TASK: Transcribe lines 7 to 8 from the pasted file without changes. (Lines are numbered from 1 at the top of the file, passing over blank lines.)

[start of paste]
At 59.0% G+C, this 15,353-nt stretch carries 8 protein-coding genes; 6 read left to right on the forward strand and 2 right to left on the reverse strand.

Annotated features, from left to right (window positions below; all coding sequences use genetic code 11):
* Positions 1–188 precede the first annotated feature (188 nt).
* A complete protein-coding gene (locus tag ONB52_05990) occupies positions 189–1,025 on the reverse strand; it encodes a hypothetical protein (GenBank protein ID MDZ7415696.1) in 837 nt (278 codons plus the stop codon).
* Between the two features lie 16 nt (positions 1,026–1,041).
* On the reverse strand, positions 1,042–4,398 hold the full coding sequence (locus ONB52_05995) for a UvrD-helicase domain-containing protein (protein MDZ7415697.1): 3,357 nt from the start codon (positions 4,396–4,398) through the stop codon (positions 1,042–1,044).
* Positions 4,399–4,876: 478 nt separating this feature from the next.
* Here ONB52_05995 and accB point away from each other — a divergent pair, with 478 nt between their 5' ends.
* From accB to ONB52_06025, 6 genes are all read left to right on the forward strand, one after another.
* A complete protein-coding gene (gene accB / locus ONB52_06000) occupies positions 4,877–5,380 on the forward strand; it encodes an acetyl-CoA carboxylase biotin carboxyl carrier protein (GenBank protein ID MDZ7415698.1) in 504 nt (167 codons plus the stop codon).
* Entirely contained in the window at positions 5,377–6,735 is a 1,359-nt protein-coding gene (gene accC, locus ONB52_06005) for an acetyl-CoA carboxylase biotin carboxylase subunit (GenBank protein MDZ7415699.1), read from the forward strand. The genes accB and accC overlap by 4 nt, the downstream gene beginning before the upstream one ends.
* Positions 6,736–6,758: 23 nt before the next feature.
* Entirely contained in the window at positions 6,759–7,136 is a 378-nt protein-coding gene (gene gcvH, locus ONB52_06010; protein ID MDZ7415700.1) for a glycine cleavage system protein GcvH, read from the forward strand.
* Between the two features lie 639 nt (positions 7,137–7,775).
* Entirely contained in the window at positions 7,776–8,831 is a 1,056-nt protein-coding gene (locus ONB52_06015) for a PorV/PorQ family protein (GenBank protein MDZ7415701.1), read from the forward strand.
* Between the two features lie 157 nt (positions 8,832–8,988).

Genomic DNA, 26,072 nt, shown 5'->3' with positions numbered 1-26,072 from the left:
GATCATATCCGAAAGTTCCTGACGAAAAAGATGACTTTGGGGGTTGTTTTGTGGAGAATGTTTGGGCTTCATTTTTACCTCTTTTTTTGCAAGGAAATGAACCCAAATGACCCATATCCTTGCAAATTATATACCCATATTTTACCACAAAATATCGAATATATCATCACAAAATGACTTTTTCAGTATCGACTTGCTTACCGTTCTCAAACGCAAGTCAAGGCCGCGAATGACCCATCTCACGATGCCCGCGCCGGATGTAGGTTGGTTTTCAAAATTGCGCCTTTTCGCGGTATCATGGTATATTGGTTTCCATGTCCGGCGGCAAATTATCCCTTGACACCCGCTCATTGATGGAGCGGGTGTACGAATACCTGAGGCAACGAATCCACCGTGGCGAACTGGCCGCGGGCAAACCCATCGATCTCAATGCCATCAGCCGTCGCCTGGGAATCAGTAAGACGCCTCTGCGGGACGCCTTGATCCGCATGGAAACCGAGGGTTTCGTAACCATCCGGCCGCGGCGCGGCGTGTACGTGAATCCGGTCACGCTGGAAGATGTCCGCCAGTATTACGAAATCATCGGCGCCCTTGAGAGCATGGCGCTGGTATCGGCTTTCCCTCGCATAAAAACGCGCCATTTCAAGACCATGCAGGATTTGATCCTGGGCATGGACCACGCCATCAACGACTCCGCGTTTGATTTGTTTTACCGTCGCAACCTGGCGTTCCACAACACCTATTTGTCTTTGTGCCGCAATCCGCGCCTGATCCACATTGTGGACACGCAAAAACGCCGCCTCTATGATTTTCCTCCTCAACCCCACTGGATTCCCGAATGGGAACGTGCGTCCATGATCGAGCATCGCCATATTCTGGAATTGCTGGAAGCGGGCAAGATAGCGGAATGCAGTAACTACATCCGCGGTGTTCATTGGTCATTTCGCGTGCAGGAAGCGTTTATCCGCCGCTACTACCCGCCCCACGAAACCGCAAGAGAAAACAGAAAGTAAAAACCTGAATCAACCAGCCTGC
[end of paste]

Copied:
* Positions 4,399–4,876: 478 nt separating this feature from the next.
* Here ONB52_05995 and accB point away from each other — a divergent pair, with 478 nt between their 5' ends.